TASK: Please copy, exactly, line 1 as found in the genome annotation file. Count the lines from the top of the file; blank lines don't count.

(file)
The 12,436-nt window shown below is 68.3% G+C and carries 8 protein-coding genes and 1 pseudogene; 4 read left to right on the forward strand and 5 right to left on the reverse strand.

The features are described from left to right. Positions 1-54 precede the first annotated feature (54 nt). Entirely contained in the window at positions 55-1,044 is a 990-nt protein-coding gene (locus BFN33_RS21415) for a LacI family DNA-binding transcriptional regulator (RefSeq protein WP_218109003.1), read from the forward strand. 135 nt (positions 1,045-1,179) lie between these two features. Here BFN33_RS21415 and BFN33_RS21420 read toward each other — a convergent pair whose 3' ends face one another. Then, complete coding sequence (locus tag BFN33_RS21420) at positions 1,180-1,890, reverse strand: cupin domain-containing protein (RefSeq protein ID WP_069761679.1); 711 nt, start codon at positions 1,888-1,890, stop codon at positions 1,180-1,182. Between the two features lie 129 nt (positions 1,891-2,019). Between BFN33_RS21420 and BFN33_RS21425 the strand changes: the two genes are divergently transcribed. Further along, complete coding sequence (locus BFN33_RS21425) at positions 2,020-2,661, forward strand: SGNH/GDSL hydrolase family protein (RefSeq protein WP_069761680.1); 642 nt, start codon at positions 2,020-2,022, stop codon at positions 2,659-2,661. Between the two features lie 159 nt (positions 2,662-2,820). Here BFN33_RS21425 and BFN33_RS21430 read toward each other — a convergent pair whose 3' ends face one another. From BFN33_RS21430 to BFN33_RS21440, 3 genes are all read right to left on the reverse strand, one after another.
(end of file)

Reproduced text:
The 12,436-nt window shown below is 68.3% G+C and carries 8 protein-coding genes and 1 pseudogene; 4 read left to right on the forward strand and 5 right to left on the reverse strand.